I mentioned the Cobra earlier, Dave Parker, and the confidence he had in me. In every player’s career, there’s a defining moment. There’s certain experiences that we refer to and we reflect back on that experience and say you know what, I believe that, that really turned things around for me in my career. Pops and Boogie created one of those defining moments for me. I talked about them challenging me and players challenging me during my career. Literally, Pops and Boogie, they invited me out to the batting cages late one night after a ball game was over and I thought that was unusual because normally I saw guys getting their work in before the game, but I thought I’m struggling so I guess this is as good as any time to go out and work on something in the cages. Now, Cincinnati at this time, the batting cages were underneath the stands, it was cold, concrete and not very well lit. There were no lights on hardly at all out there and I was told to come out there and take a little extra batting practice, at least that’s what I thought was going to happen. So I walk out to the cages and all I see is this six foot six monster of a man and Dave Parker and Boogie sitting out there. You see, they noticed that I wasn’t playing with the urgency and the confidence that they knew I had within me, and I can’t repeat publicly how they encouraged me that evening. Let’s just say after that encounter, that in-your-face ultimatum, that defining moment, that I committed to playing with that urgency and the passion that led me down this path to the Hall of Fame. Pops, Boogie, once again, thank you.

I had some great years in Cincinnati. I got a chance to play on some great teams with some pretty special people. The Big Red Machine, ’75 and ’76, they certainly set the standard. It was all about winning championships. And in 1990, we did just that, we won that championship. Wire to wire, knocked off a team that many had crown champion before we even started, the Oakland A’s. They had a pretty good center fielder sitting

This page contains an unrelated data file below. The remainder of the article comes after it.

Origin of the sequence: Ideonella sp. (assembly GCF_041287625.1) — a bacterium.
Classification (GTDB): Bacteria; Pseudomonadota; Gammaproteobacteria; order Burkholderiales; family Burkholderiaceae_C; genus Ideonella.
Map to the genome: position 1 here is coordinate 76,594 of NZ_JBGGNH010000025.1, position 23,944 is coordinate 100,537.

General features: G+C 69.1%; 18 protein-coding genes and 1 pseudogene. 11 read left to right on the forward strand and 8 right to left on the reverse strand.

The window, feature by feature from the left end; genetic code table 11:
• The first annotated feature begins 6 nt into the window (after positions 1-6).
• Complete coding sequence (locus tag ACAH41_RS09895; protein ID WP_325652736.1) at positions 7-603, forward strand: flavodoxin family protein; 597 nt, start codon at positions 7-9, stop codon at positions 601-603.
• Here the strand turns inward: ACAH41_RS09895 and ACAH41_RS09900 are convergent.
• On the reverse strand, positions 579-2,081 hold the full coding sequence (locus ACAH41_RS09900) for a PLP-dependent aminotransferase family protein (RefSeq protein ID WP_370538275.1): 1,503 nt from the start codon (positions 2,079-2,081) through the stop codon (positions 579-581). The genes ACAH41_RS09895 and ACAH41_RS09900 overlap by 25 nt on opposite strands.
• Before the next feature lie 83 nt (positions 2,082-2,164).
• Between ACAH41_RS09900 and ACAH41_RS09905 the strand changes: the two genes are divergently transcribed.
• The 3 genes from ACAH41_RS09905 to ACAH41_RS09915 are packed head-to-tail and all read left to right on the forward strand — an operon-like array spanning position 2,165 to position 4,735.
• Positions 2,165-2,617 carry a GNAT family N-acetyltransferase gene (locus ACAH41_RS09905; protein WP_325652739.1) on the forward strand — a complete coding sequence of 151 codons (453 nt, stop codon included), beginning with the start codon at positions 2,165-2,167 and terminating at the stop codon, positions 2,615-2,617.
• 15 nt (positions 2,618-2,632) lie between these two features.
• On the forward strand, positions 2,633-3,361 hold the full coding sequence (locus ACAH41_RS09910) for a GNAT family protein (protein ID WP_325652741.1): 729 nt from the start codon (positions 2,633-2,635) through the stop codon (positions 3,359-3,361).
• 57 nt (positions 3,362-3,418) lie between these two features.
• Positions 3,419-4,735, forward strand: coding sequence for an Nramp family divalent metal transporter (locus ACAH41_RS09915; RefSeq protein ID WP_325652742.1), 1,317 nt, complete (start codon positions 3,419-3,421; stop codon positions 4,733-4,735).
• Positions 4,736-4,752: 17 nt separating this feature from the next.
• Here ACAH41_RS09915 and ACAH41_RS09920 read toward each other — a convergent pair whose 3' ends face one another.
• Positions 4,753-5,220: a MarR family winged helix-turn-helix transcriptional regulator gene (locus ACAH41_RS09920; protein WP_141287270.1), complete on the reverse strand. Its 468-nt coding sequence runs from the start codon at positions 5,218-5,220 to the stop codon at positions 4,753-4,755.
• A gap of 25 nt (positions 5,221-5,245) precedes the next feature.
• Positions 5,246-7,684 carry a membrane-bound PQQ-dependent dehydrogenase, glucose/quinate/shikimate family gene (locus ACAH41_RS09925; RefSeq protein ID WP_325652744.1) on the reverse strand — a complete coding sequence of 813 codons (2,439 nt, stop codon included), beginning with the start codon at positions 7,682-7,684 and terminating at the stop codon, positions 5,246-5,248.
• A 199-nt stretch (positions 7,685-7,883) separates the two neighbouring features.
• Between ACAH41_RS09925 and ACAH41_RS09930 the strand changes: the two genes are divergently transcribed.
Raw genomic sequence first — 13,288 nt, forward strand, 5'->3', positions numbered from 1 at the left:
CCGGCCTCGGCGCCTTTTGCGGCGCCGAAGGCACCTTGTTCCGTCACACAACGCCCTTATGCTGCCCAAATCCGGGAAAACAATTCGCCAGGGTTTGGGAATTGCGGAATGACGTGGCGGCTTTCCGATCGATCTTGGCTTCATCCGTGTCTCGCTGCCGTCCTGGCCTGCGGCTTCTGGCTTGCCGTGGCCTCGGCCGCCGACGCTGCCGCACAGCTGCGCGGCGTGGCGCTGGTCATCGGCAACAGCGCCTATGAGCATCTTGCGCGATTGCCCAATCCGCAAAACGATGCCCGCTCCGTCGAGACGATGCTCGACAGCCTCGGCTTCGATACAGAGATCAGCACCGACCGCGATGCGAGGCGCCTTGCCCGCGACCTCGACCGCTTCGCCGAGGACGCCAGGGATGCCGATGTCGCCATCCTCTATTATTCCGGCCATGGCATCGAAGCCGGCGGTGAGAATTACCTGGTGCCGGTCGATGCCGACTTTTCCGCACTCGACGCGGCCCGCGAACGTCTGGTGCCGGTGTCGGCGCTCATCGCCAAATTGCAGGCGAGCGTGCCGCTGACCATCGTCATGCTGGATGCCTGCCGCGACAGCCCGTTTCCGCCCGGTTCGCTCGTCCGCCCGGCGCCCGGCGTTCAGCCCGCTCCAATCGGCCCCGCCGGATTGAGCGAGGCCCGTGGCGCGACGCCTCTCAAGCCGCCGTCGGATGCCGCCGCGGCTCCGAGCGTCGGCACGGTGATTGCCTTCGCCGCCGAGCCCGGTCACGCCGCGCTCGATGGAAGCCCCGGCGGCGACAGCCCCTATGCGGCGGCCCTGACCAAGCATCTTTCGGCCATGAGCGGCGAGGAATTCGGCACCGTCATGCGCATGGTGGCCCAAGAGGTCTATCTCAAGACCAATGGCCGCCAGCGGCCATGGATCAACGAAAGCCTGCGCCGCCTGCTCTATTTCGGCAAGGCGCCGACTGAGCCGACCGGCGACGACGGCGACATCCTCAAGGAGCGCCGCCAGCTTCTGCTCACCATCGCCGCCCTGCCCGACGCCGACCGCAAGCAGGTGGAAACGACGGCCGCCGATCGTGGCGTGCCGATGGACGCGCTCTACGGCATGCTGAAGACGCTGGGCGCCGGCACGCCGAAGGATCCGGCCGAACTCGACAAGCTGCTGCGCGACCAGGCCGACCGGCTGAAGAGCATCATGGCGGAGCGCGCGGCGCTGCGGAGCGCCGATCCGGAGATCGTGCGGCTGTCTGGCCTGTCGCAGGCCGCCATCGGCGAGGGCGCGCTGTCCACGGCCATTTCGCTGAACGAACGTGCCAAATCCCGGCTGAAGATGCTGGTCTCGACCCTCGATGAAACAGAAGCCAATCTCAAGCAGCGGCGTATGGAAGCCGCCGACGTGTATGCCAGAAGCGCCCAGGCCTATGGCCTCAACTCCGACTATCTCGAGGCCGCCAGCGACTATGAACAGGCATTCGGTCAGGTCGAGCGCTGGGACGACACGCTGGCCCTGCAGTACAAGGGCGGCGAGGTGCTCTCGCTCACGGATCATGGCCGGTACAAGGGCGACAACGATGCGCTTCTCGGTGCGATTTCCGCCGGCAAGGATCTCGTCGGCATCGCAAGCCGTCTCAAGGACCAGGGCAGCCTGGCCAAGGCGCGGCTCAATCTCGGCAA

behind me, Yank. Pretty good. But we had some pretty good players too. How about Jose Rijo, Danny Jackson, Tom Browning who’s here, I saw him, the Nasty Boys, Eric the Red, Billy Hatcher, Mariano Duncan, Spuds MacKenzie. In his first year of managing the Reds, Lou Piniella. Yeah. Sweet Lou. On his first day of spring training, Lou put the team on notice, he told us he didn’t like loosing, said he didn’t accept loosing and told us we were not going to loose. Well, 162 games later during the regular season, a hard fought National League championship series against the Pittsburgh
Pirates and the sweep of the Oakland A’s, the mission was complete. We played hard, we played fair and we represented the great city of Cincinnati with great pride and respect.

But I’m going to tell you something, the championship, it wasn’t just ours as players, it was yours too, the fans, the Reds fans. Yeah. I love you Cub fans too. I’m not leaving you guys out. You guys were instrumental as well. You all were such a big part of motivating us and supporting us. I was so happy to be able to share and celebrate that championship with the fans from my home town and fans from across the world. The passion, the pride that year was infectious and I want to thank you, thank you for your passion, thank you for your energy, thank you for your pride and thank you for caring. We love you too, my man.

As a player, I would often look in the mirror and question myself am I doing enough, is there more, could I do something a little bit different, something better, could I try harder? Is this the right thing to do? I asked myself that question because I took a lot of pride in representing not only myself but my family, the Reds organization, the City of Cincinnati. I admit and I realize that I wasn’t always the easiest person to deal with. I acknowledge that at times I acted out, made plenty of mistakes and didn’t always handle situations as best I could. I humbly appreciate your acceptance of me and my shortcomings and your continued support for me and my family. And for those questions I used to ask? Well, no longer do I have to ask those questions any more. The answer is forever written on my plaque in Cooperstown.

You know, every player wants to be successful, every player wants to win, every player wants to feel appreciated and looks for validation. Well, my inclusion in the Hall of Fame is the ultimate validation and I want to thank you all for helping me along the way. Thank you very much.”

Follow me on Twitter @JDRentz to continue the conversation.

Tags: Barry Larkin Hall Of Fame